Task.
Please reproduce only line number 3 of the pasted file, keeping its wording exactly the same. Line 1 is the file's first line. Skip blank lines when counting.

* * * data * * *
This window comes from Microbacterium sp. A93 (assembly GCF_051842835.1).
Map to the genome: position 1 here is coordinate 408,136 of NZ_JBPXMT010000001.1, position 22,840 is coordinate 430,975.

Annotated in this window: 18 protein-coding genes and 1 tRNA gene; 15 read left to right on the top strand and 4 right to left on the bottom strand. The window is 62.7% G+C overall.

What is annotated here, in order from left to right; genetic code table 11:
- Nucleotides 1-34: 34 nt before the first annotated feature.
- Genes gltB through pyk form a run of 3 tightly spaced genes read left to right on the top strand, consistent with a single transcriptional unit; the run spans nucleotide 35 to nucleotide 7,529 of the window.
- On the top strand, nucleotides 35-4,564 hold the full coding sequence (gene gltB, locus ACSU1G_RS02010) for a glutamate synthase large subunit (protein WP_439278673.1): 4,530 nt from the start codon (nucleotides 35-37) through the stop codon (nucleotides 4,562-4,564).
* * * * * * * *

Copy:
Annotated in this window: 18 protein-coding genes and 1 tRNA gene; 15 read left to right on the top strand and 4 right to left on the bottom strand. The window is 62.7% G+C overall.